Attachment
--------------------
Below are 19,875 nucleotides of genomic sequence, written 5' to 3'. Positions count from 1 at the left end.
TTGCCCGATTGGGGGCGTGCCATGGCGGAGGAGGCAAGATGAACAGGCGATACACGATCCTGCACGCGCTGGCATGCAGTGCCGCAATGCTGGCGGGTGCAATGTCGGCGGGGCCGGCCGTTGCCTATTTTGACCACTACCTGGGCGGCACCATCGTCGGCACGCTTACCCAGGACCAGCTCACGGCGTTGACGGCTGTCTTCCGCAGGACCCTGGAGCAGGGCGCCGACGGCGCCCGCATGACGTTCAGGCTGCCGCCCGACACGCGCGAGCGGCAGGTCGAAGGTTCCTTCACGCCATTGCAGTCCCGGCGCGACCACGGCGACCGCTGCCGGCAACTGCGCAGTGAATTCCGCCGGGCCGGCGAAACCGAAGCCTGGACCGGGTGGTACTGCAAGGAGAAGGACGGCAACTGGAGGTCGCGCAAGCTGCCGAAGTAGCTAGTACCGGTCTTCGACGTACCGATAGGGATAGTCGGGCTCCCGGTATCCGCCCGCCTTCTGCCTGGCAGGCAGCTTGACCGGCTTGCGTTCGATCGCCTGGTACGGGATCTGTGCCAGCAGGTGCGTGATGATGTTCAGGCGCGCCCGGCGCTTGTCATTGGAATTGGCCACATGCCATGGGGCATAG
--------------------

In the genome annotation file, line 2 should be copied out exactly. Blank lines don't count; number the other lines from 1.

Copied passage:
TTGCCCGATTGGGGGCGTGCCATGGCGGAGGAGGCAAGATGAACAGGCGATACACGATCCTGCACGCGCTGGCATGCAGTGCCGCAATGCTGGCGGGTGCAATGTCGGCGGGGCCGGCCGTTGCCTATTTTGACCACTACCTGGGCGGCACCATCGTCGGCACGCTTACCCAGGACCAGCTCACGGCGTTGACGGCTGTCTTCCGCAGGACCCTGGAGCAGGGCGCCGACGGCGCCCGCATGACGTTCAGGCTGCCGCCCGACACGCGCGAGCGGCAGGTCGAAGGTTCCTTCACGCCATTGCAGTCCCGGCGCGACCACGGCGACCGCTGCCGGCAACTGCGCAGTGAATTCCGCCGGGCCGGCGAAACCGAAGCCTGGACCGGGTGGTACTGCAAGGAGAAGGACGGCAACTGGAGGTCGCGCAAGCTGCCGAAGTAGCTAGTACCGGTCTTCGACGTACCGATAGGGATAGTCGGGCTCCCGGTATCCGCCCGCCTTCTGCCTGGCAGGCAGCTTGACCGGCTTGCGTTCGATCGCCTGGTACGGGATCTGTGCCAGCAGGTGCGTGATGATGTTCAGGCGCGCCCGGCGCTTGTCATTGGAATTGGCCACATGCCATGGGGCATAG